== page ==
Of course, that conversation between Cece and Jess alerts Jess to the will-they/won’t-they scenario playing out under her roof, so I have additional qualms with it. (This is a problem with Cece in general: She’s less a character and more a dispenser of the worst romantic-comedy tropes.) Without it, we wouldn’t have Jess and Nick’s accidental ballet in the drug store—Cece tells Jess that a man points his feet at the woman in which he’s interested, which Jess interprets as “If you don’t want to sleep with Nick, treat him like he has rayguns in his feet”—but we also wouldn’t have the over-the-top sequence where she flees Nick’s car like a madwoman. To put it in terms that its titular character would appreciate, “Cece Crashes” sends a lot of mixed signals.
I’m marking “Cece Crashes” as an early-in-the-series anomaly, an episode pushed to the back of the shelf because it didn’t come out fully-formed and picked up some weird growths—the sudden appearance of the “Jess taking care of Nick conflict”; the way-too-long physical struggle between Jess and Cece—in the process. The episode will serve a greater purpose down the line, though: When we’re in the middle of the second season, and we’re all bored with Jess and Nick as a couple, we can blame it on “Cece Crashes.”
- Now that we’ve passed the September of guys taking off their shirts, it’s time for the November of abrupt apartment parkour: Schmidt shows off his efficiency and speed less than a week after his old roommate, Damon Wayans Jr., entered a Happy Endings scene in a similar fashion. Maybe the characters are trying to stay in touch across the television universe?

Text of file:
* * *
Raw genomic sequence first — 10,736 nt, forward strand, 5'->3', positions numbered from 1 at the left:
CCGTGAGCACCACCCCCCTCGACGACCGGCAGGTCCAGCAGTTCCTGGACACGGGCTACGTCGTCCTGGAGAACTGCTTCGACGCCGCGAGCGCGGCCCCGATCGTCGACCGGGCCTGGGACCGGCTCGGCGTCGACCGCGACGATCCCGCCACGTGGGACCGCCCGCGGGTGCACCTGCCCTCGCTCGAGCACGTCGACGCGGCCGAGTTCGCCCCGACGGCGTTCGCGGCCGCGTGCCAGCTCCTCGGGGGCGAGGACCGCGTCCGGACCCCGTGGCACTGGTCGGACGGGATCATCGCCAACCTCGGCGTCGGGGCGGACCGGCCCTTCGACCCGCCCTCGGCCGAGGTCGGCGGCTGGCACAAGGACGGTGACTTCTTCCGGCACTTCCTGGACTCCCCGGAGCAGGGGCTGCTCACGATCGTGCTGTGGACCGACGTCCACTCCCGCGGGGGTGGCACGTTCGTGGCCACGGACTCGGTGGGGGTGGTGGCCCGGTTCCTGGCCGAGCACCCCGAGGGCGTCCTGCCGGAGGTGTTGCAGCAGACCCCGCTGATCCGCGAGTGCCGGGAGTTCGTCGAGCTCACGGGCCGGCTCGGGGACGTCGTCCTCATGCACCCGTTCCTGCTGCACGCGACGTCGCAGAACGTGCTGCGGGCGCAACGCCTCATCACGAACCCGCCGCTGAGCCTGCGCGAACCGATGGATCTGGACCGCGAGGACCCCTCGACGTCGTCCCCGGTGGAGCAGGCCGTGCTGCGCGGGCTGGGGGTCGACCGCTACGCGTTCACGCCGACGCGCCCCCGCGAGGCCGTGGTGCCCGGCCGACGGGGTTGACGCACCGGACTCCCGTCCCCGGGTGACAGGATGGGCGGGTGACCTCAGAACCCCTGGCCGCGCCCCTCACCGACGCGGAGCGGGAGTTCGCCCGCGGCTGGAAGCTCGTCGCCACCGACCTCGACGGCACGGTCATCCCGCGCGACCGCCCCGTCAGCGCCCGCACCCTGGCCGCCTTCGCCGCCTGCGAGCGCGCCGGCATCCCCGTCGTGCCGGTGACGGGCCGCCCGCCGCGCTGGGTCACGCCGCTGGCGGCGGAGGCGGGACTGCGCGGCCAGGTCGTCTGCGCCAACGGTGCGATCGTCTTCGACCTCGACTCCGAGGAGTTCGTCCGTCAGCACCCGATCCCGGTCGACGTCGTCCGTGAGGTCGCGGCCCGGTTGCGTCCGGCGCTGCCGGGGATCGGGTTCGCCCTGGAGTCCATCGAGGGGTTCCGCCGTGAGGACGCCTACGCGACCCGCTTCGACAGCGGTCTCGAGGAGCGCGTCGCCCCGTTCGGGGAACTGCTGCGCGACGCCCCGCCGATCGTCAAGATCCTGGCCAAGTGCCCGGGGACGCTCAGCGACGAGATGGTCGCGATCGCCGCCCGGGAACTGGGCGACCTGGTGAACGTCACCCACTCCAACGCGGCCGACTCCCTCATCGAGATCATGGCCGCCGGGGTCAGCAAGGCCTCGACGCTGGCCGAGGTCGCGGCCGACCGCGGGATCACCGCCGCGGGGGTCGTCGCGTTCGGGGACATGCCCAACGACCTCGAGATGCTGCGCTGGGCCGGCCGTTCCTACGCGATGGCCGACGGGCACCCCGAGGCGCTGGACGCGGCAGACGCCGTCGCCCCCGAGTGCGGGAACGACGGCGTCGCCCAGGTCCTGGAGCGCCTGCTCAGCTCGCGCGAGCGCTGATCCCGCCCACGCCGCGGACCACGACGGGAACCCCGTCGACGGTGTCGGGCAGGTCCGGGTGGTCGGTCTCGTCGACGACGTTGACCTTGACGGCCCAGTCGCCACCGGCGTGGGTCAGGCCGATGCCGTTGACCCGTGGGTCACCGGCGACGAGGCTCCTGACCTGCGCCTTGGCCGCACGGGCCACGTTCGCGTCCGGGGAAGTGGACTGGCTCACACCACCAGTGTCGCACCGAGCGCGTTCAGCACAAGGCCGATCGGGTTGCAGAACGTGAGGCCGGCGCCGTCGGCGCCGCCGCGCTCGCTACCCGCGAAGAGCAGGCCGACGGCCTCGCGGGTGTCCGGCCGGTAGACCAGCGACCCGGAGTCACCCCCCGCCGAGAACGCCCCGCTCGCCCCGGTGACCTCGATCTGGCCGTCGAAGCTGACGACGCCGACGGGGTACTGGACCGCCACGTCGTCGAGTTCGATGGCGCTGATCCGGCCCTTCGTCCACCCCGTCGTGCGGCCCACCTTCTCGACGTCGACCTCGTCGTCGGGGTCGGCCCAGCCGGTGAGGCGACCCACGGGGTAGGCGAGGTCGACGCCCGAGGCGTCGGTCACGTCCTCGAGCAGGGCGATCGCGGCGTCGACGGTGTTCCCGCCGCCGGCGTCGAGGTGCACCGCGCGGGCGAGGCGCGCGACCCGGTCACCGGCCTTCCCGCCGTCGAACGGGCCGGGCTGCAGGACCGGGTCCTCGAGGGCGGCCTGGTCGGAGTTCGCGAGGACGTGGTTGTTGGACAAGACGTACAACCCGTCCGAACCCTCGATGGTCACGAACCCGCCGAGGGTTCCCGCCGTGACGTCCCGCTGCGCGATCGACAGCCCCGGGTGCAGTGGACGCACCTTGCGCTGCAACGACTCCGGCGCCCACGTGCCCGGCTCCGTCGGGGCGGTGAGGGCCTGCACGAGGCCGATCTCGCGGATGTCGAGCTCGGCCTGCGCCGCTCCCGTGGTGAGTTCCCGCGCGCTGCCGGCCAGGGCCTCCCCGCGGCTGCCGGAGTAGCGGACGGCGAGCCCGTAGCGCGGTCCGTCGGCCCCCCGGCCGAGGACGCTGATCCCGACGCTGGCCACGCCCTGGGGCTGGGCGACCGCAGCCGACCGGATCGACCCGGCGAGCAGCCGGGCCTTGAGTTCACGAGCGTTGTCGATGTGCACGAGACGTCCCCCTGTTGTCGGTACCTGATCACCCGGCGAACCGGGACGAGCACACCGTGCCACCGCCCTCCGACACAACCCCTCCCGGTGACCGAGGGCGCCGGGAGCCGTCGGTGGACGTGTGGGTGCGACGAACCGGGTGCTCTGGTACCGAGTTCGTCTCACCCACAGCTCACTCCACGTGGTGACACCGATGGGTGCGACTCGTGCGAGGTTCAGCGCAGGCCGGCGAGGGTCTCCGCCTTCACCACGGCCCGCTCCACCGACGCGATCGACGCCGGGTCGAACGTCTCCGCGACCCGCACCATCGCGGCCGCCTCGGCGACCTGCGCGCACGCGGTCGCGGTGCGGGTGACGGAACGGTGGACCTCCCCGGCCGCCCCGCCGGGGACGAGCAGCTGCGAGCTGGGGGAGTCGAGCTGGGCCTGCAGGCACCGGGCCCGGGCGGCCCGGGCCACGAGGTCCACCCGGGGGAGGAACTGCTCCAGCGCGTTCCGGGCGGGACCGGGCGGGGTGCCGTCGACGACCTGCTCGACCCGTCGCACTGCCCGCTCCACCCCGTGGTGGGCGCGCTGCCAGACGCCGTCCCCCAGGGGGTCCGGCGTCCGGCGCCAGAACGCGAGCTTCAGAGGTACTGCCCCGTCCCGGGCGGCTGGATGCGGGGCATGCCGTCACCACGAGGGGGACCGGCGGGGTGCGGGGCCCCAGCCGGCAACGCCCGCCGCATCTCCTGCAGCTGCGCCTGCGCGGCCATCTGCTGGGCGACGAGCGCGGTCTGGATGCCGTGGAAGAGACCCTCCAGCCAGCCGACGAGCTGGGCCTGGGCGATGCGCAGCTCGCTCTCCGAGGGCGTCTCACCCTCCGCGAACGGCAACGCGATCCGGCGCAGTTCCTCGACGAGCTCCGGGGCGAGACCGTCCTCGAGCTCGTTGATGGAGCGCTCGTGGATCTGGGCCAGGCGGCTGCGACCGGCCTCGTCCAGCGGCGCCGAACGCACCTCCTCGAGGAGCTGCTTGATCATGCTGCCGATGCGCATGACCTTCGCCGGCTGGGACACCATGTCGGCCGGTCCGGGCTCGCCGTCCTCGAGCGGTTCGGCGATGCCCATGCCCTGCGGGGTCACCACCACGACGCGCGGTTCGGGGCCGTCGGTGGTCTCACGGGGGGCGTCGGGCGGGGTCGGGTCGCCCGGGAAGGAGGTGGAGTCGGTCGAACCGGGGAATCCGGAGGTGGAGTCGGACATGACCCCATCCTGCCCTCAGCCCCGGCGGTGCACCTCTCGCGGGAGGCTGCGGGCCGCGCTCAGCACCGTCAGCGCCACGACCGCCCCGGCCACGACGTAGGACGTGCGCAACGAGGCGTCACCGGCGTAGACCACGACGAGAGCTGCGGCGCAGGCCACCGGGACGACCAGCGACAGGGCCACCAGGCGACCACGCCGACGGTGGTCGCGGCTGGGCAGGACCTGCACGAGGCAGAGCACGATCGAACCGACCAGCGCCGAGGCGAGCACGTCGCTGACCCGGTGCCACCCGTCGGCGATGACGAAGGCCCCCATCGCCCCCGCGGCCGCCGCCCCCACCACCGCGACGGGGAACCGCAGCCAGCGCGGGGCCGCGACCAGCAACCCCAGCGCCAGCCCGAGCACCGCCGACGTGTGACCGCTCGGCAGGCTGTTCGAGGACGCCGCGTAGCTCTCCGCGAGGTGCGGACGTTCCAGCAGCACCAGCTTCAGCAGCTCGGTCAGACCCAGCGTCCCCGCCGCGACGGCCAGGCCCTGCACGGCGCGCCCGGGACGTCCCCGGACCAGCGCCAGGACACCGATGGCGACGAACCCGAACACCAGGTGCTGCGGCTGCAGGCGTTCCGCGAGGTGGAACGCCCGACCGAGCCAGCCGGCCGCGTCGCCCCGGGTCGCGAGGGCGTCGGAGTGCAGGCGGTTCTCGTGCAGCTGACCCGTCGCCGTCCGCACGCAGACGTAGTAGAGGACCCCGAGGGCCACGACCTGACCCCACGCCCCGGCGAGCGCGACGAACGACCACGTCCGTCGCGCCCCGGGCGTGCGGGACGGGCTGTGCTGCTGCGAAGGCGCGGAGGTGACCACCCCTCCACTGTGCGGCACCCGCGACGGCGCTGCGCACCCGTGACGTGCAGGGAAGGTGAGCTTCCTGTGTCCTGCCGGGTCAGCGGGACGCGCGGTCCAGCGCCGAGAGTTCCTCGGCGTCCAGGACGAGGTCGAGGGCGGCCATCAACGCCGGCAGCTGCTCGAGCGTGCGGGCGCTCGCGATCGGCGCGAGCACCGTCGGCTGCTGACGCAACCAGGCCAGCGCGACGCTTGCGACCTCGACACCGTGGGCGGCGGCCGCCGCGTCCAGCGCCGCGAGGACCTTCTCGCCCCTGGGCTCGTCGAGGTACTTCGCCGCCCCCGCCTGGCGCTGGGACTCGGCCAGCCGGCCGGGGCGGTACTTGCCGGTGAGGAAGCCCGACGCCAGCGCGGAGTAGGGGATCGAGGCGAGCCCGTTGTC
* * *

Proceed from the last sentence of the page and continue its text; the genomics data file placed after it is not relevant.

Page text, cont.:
- Schmidt has horrifying plans for Cece’s cleavage: “I just want to get my arm stuck down there—127 Hours-style”
- Jess is caught avoiding Nick’s feet: “I’m just walking like a friend”
- The best item in Schmidt’s list of things he likes about India: “Anyone named Patel.”
- Cece defends from Jess’ physical attack with words: “My face is my job.”
- Jess offers Schmidt a reverse of his “Don’t be yourself” advice: “You’re a good guy if you ignore all the things you do on purpose and concentrate on all of the things you do by accident”